• News
    The Canadian Press

    Hague court: Italy has jurisdiction in 2012 Indian shooting

    An international arbitration court has sided with Italy and decided the European country, not India, has jurisdiction to prosecute two Italian marines accused of killing two Indian fishermen in 2012. The Hague-based Permanent Court of Arbitration determined the two marines have immunity from Indian prosecution. Italy had argued as such since the men were Italian government employees acting in their official capacities when the fishermen were shot.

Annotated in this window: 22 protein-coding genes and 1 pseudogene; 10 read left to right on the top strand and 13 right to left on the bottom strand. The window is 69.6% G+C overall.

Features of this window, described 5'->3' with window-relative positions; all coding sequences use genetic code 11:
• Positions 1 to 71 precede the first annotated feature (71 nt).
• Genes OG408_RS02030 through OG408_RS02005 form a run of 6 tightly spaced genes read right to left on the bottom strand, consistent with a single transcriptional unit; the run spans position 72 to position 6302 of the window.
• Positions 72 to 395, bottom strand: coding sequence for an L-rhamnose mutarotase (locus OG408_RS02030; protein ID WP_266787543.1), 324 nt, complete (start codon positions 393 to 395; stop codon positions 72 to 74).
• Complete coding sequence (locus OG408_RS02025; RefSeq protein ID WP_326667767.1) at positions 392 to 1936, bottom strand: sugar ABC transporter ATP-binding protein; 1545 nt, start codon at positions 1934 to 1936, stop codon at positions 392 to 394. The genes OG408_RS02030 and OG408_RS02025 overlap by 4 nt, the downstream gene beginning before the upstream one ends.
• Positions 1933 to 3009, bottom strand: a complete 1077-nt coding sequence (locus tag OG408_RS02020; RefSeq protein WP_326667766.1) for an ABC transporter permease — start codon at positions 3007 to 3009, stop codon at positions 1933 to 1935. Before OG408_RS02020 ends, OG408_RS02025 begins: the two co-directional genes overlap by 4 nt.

• Boost in support for Liberals the biggest for a minority government in 60 years
    News
    CBC

    Boost in support for Liberals the biggest for a minority government in 60 years